O2 & accessibility

We want all our customers to get the best out of our services. Whatever their age. Whatever their needs and abilities. Here's what we're doing about it. If you would like to contact someone directly please contact us.

Accessible phones

Here are some phones we recommend for certain types of vision, hearing or mobility impairments.

Here are a few key features to look for when choosing a phone to suit your needs:


  • Volume settings: phones with a loud maximum volume will be easier to hear when they ring. Volume control keys on the phone body makes it easier to control the volume while you talk.
  • Vibrate: visual alerts and vibrate options are available on most phones.
  • Hands free: an in-ear headset will cut out background noise and help you hear the conversation.
  • Text-friendly: some phones are particularly adapted to heavy use of text messages, instant messaging and email. A large screen, predictive text, and a QWERTY keyboard can all help you communicate comfortably by text.
  • Neckloop: some phones are compatible with inductive neckloops, meaning the sound from your phone can be wirelessly sent to your hearing aid.


  • Easy-to-use keypad: features like large buttons, a raised dot on the 5 key, back-lit keys or sound or touch feedback can help you use the keypad.
  • Clear display: screens with changeable font size or backlighting can be easier to read.
  • Speech recognition: some phones will allow you to dial a number by simply speaking the name or number.
  • Hands free: using a headset means you don't have to search for your phone when it rings.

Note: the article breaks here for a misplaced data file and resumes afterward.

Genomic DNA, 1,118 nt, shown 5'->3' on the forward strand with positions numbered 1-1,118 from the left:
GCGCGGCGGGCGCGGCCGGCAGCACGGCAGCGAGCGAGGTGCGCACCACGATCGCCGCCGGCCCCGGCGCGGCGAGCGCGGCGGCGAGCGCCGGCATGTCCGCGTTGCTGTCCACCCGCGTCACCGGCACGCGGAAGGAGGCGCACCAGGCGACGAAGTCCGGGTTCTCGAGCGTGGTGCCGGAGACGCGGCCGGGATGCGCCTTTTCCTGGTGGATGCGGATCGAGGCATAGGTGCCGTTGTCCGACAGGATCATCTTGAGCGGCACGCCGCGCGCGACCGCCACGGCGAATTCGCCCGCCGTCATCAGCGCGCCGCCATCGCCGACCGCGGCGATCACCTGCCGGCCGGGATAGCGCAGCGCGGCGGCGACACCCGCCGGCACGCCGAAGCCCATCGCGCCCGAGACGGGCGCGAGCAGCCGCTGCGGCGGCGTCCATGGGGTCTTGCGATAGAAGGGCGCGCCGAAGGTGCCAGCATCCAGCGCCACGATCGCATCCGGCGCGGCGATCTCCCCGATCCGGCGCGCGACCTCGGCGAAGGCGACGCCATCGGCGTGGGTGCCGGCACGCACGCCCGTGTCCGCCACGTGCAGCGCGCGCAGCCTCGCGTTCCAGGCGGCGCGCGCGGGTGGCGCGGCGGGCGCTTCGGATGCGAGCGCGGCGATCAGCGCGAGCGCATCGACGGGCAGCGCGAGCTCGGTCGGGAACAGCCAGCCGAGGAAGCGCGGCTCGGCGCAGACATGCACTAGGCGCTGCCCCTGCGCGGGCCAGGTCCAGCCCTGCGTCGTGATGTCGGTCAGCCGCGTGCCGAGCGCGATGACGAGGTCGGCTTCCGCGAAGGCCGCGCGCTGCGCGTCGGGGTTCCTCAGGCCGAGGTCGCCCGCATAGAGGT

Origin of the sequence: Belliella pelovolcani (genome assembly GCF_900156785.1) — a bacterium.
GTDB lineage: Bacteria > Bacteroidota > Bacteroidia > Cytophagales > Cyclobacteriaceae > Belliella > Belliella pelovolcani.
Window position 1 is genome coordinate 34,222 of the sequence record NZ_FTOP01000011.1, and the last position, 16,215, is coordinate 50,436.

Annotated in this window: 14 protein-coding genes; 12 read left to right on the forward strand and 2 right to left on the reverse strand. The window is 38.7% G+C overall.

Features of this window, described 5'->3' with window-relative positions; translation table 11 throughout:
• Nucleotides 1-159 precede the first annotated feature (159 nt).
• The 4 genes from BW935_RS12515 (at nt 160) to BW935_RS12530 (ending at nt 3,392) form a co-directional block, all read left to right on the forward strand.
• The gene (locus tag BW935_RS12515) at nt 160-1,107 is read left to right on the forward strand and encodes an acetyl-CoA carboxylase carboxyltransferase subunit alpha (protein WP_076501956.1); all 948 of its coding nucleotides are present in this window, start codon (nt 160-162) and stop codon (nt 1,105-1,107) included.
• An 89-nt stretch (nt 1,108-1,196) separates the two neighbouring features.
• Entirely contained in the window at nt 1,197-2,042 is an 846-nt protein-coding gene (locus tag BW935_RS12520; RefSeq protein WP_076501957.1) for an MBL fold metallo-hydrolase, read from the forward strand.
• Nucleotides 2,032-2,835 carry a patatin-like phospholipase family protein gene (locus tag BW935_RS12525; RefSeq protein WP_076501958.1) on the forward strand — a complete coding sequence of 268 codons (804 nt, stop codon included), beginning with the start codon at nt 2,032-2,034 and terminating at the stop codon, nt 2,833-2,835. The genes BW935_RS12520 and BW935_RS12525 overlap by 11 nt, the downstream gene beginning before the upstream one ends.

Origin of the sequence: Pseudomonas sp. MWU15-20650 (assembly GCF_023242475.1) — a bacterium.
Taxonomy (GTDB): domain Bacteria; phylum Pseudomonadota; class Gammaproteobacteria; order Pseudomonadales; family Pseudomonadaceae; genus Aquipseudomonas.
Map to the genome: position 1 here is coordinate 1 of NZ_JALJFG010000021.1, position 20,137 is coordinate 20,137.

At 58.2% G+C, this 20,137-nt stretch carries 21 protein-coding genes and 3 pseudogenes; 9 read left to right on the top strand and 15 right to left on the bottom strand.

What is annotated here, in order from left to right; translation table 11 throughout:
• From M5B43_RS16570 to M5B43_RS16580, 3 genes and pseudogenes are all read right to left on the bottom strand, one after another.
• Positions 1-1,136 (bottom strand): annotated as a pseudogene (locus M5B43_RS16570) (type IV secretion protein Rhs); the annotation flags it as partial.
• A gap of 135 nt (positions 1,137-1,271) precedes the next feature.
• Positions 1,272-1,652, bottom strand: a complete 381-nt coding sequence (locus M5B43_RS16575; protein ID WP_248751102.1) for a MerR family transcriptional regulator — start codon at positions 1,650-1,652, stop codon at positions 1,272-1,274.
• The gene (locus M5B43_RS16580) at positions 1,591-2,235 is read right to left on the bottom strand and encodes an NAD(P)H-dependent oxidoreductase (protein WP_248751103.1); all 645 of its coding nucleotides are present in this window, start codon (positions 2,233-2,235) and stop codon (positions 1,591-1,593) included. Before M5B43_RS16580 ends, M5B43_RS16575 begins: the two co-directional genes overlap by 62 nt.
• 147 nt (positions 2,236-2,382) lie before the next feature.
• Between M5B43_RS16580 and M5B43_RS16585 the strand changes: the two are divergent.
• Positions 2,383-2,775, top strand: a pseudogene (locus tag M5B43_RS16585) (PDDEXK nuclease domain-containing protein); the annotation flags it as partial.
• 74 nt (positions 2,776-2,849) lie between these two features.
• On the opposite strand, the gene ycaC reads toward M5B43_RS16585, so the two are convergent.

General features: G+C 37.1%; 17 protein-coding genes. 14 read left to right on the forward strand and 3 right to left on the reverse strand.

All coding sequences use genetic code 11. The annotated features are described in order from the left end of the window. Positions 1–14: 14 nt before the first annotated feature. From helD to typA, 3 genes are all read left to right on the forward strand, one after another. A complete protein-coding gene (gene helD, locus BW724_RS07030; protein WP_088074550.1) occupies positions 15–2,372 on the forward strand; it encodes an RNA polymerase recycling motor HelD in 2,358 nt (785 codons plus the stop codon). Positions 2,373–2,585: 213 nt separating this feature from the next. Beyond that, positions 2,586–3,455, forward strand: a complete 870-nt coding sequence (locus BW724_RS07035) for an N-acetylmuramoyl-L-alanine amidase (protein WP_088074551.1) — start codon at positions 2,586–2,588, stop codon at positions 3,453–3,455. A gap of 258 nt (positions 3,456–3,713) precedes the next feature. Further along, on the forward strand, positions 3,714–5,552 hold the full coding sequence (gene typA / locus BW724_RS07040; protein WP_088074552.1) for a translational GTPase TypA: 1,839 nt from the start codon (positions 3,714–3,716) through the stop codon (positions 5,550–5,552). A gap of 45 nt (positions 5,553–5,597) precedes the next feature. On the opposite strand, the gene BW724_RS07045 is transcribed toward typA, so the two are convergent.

• Personalised ringtones: know who's calling by giving different ringtones to your contacts.
  • Cameras with zoom: the zoom function on some camera phones can be used to magnify things.
  • Speaking software: text to speech software can be installed on some phones so you can listen to text you have trouble reading.

Mobility & dexterity:

  • Big buttons: phones that have large buttons can be easier to grip and use.
  • Easy dialling: phones with speech-activated dialling, or speed dialling features make it easier to dial your favourite numbers.
  • Text-friendly: some phones have handy texting features like pre-set messages or predictive text which reduce the number of keystrokes needed to send a text.
  • Hands free: wireless headsets and loudspeaker functions mean you can have a conversation without having to hold your phone or even be next to it.

Accessible iPhone

Many accessibility features and apps available on the AppStore mean you can customise your iPhone to make it suit you. Find them at www.apple.com/accessibility

As part of our association with Irish Autism Action, we helped Lisa Domican, mother of two children with autism, to launch her app, Grace. Available on iTunes, Grace is an app to help children with autism to communicate better, using an iPhone. You can find out more about Grace here.

Find out more about iPhone

Picking the right price plan

We have plenty of price plans and options that can help you tailor your plan to how you use your phone. If you use a lot of text messages, for example, O2 Experience More with unlimited texts to any network might suit you best. If you’re more of a caller, you might prefer O2 Clear Unlimited calls to O2 and landlines.